In The Heights Under Fire For Lack Of Afro-Latinx Representation – See What Lin-Manuel Miranda Says!
The movie version of Lin-Manuel Miranda‘s 2008 Broadway musical In The Heights is drawing lots of attention this summer — but now it may be for all the wrong reasons.
During an interview with The Root last week, director Jon M. Chu was confronted with criticism about the casting decisions made in the movie, notably how the film’s noticeable lack of Afro-Latinx representation is concerning, to say the least.
Speaking with journalist Felice León of the digital media outlet, Chu outright acknowledged that the issue was something he “needed to be educated about,” and added:
“In the end, when we were looking at the cast, we tried to get people who were best for those roles. But I hear you on trying to fill those cast members with darker skin. I think that’s a really good conversation to have, something that we should all be talking about.”
But while Chu pointed out the background dance cast was diverse, he was admonished by the journalist for handing out only those roles to such a diverse audience.
“Those are roles that, historically, we’ve been able to fill. We’ve been able to be the dancers, we’ve been able to be in the hair salons…but, like, a lead? That’s the breakthrough. We want to see Black people In the Heights. We wanna see Afro-Panamanians, Black Cubans, Black Dominicans. That’s what we want to see. That’s what we were yearning for and hoping for.”
Man, holding his feet to the fire! That takes a lot of journalistic fortitude! Respect!
Echoing Chu’s comments was Melissa Barrera, a Mexican actress who plays Vanessa in the film. Speaking on the casting process, she said:
“In the audition process, which was a long audition process, there were a lot of Afro-Latinos there. A lot of darker-skinned people. And I think they were looking for just the right people for the roles. For the person that embodied each character in the fullest extent. I think we are all very much like our characters, so much so that a lot of times it didn’t even feel like we were acting. And because the cast ended up being us, and Washington Heights is a melting pot of Black and Latinx people, Jon and Lin wanted the dancers and the big numbers to feel very truthful to what the community looks like.”
But that’s not good enough!
While being truthful about what a community looks like is great, having darker-skinned people simply be background dancers didn’t sit well with Twitter users all throughout the weekend.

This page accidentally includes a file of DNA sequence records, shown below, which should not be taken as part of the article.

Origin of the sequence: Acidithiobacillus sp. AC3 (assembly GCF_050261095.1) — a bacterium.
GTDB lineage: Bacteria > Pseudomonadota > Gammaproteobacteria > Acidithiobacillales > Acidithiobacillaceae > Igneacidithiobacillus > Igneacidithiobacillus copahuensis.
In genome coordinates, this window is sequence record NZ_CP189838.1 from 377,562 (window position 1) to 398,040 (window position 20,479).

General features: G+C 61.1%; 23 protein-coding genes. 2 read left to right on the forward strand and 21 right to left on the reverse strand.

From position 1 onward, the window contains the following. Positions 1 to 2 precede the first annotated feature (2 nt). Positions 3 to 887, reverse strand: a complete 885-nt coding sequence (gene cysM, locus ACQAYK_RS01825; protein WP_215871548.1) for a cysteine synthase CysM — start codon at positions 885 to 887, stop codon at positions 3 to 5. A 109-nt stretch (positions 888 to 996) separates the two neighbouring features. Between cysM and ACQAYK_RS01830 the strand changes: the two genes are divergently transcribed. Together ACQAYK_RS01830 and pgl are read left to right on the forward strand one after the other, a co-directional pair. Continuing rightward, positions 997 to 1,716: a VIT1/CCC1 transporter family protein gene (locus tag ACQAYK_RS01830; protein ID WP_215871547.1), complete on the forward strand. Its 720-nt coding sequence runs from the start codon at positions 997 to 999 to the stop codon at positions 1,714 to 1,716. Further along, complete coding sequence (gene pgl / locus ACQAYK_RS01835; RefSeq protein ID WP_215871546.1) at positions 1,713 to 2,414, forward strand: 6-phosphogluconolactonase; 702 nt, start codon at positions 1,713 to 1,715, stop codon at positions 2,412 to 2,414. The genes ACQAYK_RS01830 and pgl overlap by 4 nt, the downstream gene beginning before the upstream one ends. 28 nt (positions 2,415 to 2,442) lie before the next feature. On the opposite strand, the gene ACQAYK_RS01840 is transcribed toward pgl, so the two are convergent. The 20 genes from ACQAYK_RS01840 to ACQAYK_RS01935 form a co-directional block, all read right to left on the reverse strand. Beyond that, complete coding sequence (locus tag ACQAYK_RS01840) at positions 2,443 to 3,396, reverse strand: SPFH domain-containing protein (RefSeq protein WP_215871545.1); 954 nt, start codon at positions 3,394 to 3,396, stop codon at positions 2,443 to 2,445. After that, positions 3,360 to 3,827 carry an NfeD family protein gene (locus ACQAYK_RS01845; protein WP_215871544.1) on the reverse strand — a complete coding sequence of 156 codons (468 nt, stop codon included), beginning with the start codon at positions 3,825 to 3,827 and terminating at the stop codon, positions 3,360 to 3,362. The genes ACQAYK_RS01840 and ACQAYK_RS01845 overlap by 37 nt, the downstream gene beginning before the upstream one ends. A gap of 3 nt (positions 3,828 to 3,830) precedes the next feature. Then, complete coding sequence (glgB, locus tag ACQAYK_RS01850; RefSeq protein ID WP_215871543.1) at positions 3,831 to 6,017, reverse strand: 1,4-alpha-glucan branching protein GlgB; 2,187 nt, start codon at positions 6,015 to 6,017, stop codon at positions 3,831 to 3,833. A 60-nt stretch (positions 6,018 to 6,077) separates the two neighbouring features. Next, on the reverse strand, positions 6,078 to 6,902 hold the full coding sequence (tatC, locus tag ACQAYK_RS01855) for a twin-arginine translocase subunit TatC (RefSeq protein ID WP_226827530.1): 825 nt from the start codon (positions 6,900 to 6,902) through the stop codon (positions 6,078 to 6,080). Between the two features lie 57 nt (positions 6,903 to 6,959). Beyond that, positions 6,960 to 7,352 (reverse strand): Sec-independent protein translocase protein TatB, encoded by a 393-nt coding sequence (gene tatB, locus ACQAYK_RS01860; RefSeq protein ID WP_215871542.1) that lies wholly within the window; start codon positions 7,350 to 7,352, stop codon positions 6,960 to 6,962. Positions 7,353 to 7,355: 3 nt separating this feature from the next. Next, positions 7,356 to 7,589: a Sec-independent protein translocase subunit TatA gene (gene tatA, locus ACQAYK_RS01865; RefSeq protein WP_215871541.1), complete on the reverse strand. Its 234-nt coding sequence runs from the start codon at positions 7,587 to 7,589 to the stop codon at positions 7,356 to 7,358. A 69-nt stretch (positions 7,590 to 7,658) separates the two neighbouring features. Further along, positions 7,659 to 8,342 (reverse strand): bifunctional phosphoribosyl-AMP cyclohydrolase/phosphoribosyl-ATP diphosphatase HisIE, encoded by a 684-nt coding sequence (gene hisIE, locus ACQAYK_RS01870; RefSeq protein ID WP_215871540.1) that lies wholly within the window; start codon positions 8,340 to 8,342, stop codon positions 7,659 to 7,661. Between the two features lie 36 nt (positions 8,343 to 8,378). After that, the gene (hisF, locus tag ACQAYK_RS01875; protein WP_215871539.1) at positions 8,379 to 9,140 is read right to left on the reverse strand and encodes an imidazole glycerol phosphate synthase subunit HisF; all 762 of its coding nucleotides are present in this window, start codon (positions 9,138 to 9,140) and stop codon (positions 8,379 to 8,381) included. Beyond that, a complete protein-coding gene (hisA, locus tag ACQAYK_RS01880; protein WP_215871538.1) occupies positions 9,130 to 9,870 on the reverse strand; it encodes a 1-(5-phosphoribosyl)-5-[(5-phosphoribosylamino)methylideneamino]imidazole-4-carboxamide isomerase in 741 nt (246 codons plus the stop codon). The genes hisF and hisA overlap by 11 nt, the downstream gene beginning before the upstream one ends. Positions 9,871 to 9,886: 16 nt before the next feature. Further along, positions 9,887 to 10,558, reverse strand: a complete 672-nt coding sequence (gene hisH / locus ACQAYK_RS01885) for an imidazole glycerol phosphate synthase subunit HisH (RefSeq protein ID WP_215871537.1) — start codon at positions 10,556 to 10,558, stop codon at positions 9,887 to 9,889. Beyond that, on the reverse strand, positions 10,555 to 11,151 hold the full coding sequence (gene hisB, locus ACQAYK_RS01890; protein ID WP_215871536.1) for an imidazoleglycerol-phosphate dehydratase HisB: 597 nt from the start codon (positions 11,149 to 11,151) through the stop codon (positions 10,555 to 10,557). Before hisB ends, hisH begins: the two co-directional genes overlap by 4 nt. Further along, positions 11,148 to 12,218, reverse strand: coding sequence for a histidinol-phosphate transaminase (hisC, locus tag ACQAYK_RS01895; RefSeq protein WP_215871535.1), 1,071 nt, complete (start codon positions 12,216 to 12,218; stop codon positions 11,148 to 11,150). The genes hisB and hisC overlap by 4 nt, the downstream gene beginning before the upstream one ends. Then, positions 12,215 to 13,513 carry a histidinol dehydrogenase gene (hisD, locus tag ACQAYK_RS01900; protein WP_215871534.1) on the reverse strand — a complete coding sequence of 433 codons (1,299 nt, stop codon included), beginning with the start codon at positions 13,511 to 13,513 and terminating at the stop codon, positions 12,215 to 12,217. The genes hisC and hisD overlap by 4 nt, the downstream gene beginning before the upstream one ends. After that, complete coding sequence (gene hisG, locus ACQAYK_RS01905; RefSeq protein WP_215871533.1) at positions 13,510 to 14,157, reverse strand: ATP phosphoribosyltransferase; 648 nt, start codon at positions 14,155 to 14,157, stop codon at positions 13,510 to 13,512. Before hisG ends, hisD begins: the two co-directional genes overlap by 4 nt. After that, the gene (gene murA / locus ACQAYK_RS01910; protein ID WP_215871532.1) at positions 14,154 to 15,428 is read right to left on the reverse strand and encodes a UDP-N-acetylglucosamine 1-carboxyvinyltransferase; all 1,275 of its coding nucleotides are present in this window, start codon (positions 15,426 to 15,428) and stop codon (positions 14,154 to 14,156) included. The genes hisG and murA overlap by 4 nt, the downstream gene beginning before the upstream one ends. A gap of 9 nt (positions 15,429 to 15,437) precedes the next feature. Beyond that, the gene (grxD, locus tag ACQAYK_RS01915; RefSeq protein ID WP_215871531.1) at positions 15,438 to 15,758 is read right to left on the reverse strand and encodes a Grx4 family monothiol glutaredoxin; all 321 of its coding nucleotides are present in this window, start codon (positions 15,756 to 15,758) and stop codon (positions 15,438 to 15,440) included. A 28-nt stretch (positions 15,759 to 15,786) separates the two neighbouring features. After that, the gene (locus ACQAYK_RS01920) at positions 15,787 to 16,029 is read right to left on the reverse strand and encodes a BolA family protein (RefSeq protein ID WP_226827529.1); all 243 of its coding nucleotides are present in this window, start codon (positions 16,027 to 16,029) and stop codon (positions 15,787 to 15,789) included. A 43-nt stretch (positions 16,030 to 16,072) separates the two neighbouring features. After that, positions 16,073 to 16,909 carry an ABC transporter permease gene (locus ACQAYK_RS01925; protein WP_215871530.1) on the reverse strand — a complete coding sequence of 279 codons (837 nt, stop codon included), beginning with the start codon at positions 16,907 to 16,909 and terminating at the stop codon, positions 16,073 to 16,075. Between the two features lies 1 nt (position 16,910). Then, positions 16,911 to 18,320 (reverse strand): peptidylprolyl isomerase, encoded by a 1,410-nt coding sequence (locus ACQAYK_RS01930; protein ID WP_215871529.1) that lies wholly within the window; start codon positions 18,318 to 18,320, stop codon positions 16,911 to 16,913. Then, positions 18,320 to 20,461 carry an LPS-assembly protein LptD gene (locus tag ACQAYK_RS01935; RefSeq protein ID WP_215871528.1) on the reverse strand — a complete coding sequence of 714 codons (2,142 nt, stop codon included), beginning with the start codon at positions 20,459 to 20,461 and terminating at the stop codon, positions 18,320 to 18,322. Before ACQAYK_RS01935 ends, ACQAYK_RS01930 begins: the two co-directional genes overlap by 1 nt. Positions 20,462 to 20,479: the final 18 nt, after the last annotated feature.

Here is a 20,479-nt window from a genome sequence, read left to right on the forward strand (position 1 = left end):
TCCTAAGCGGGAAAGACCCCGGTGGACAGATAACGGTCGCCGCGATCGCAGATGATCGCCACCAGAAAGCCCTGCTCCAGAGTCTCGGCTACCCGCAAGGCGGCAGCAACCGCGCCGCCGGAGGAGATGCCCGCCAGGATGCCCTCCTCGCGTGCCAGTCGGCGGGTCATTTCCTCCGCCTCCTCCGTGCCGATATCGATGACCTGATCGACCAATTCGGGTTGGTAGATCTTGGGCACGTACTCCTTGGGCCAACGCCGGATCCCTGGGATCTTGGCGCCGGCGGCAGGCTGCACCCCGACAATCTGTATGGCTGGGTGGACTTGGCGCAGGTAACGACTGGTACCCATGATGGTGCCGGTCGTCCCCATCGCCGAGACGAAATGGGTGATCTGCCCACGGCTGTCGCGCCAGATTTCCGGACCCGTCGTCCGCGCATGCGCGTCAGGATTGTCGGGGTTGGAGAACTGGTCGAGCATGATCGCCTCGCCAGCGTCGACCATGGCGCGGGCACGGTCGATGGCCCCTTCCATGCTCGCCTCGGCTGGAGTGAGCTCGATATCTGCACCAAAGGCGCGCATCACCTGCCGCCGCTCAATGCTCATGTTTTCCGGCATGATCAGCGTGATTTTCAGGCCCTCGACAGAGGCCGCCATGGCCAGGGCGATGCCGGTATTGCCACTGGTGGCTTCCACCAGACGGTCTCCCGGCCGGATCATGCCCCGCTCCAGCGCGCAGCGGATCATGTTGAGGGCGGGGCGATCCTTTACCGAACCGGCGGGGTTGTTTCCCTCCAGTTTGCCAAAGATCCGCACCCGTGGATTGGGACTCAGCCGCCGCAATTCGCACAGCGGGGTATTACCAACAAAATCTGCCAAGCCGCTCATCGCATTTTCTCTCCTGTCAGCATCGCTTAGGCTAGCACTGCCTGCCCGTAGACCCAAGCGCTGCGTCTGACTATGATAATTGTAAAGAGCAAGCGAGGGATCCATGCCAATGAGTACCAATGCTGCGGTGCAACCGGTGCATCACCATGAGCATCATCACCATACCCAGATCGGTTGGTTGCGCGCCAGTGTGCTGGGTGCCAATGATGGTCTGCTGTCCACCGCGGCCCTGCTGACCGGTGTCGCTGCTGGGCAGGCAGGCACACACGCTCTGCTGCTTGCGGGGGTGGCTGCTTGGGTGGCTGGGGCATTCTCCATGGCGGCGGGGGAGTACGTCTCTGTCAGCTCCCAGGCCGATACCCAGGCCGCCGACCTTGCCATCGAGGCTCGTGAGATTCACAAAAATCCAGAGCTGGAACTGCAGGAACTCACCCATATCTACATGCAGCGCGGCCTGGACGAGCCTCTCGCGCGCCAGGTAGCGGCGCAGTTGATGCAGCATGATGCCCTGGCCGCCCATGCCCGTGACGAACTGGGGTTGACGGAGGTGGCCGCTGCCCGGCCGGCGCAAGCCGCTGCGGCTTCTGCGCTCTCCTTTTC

Following León’s interview with Chu and Barrera on The Root, the whole issue erupted and went viral over the last two days, leading many to call out the controversy for what it is.
One Twitter user wrote (below):
“‘There were afro latinx people in the auditions but they chose us cause we ‘fit the roles better’ really? No one else could play your role? ‘There were black dancers though! You didn’t see them?’ We did we just saw no leads.”
Another echoed that sentiment, adding:
“‘Black Latinx ppl showed up to the audition but none of them were good enough to get a leading role’ is actually probably the worst excuse someone could give for colorism (which there’s obviously no valid excuse for).”
And a third added:
“Saying that there were plenty of darker skinned Latinx people at auditions, and none got casted for leading roles because they picked actors who ’embodied what they were looking for’ is very yikes.”
Here’s that full interview from The Root, by the way:
Now, Lin-Manuel himself wasn’t interviewed by The Root, but interestingly, he also addressed the musical’s representation issue when speaking with Vox in another interview last Thursday.
Explaining that the decision-makers on set tried their best to showcase diversity, the Hamilton whiz said:
“It’s unfair to put any kind of undue burden of representation on In the Heights. There are so many millions of stories — there’s a song in Heights called Hundreds of Stories, but there’s millions of stories — from the cultural specificities of the Puerto Rican-American experience, the Dominican-American experience, the Cuban-American experience, and we couldn’t get our arms around all of that.”
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